“Hi,” I say. “I, er, we were wondering if we could, you know, get a, um, reading. But if you’re not … ready, we can come back later.”

“Oh, yer lookin’ for ma,” she says, laughing. “She’s the psychic. Have a seat. I’ll get her for ya.” She goes back through the curtain. “Ma! Ya got cust-a-muz!”

My eyes dart nervously from Becca to Leigh Ann to the ominous-looking crystal ball as we wait for Madame Zurandot.

“You should go first, Becca,” I say. “It was your idea.”

“Yeah, but you found the money,” she says. “And I don’t think she’s going to tell all our fortunes for twenty bucks.”

The curtain parts again and, following a dramatic pause, Madame Zurandot glides into the room as if she’s on roller skates. (She’s wearing a peasant skirt that drags on the floor, so, for all I know, she might actually be wearing skates.)

Without a word, she takes my fingers into her own cold, chapped hands and stares straight into my eyes for a full ten seconds without blinking. Then she closes her eyes and says, in an accent that I can’t place, “I see a black dog running across an open field. You are trapped in a small room. And an old man with a cane, a man who is not who you thought he was, stands before a blue door with the number nine on it. And I see romance.… But wait! I see an enemy who becomes a friend, and a friend who becomes an enemy.”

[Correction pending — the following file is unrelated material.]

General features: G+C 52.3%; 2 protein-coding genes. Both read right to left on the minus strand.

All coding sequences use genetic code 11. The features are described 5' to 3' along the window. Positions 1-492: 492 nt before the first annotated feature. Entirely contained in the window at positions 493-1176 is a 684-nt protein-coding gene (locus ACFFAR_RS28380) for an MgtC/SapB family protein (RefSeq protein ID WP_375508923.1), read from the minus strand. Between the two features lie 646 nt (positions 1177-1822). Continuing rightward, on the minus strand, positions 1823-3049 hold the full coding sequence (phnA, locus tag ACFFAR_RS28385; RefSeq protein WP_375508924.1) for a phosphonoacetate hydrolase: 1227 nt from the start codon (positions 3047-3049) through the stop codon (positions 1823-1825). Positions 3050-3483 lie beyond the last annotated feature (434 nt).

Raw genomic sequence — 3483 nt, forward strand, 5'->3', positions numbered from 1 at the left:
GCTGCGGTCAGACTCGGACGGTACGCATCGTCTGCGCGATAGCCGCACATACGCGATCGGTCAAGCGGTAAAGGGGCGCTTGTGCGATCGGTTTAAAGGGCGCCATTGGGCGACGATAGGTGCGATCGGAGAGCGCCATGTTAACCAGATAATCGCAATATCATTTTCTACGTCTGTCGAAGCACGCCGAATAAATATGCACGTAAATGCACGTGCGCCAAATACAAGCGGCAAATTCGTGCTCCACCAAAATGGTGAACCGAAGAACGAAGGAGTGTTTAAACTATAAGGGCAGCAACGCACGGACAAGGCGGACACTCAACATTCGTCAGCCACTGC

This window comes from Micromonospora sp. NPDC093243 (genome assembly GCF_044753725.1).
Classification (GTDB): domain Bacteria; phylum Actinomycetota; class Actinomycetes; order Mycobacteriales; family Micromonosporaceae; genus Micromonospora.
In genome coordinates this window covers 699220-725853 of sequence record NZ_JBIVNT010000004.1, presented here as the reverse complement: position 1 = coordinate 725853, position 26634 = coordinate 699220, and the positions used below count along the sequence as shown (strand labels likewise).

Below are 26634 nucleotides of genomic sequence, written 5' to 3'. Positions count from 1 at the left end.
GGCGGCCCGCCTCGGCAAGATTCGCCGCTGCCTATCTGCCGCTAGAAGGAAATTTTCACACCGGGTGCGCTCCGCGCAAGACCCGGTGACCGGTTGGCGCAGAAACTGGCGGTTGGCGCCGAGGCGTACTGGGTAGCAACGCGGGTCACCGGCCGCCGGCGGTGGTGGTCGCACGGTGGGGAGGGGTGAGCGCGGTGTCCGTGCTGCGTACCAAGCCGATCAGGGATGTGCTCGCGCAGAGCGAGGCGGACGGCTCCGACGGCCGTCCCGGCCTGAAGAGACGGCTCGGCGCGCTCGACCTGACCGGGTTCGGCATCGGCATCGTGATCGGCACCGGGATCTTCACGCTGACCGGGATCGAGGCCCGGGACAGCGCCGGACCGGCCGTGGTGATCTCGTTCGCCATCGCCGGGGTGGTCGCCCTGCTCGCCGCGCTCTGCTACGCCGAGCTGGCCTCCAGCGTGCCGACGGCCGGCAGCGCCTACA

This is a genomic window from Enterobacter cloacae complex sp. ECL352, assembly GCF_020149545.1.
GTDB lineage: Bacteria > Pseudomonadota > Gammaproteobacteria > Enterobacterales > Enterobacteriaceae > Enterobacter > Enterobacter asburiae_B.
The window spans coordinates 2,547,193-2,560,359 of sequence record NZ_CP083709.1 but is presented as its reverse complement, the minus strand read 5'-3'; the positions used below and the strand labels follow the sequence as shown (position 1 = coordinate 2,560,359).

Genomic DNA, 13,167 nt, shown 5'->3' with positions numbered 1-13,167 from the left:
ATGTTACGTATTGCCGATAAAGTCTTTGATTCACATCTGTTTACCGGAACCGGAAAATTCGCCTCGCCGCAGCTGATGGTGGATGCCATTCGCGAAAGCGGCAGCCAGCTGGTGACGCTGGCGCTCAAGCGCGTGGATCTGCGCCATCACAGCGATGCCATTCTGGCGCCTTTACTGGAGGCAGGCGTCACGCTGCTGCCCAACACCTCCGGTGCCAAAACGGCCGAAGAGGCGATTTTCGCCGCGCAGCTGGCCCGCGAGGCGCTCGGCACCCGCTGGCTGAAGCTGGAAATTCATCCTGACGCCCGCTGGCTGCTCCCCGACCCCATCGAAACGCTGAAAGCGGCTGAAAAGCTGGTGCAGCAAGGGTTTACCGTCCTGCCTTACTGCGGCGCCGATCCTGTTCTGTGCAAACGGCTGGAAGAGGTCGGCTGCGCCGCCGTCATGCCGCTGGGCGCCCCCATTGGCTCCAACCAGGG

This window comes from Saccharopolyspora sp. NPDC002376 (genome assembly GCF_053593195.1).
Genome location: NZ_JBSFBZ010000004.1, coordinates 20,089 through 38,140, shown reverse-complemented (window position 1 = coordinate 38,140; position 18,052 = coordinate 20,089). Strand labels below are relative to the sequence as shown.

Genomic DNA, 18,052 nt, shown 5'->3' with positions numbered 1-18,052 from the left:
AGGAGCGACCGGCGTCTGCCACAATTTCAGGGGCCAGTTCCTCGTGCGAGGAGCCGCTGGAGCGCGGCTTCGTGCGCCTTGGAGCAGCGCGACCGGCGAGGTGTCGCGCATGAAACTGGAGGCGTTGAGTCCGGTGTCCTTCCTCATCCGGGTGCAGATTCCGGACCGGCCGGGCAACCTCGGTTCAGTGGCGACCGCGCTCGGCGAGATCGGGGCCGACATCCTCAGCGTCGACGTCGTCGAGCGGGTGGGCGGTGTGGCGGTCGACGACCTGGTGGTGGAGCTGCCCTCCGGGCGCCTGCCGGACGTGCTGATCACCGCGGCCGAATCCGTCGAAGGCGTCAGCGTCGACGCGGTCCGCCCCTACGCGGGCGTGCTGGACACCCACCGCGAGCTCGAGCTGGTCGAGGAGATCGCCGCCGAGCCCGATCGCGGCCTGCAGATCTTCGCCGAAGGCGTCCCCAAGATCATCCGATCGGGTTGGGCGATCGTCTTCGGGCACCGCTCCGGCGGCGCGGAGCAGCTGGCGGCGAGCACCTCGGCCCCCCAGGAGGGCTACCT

Okay, I’ll admit it: I am freaking out as she finally breaks away from me and roughly grabs Leigh Ann’s hands.

“Someone you love—someone who is far, far away—is waving to you from a boat. You are kneeling on a cold stone floor in the dark, searching for something that has been hidden away for many years. A girl in a red coat hands you a message.… I see the letters, but I’m afraid I cannot read the words; it is in a language I do not understand.”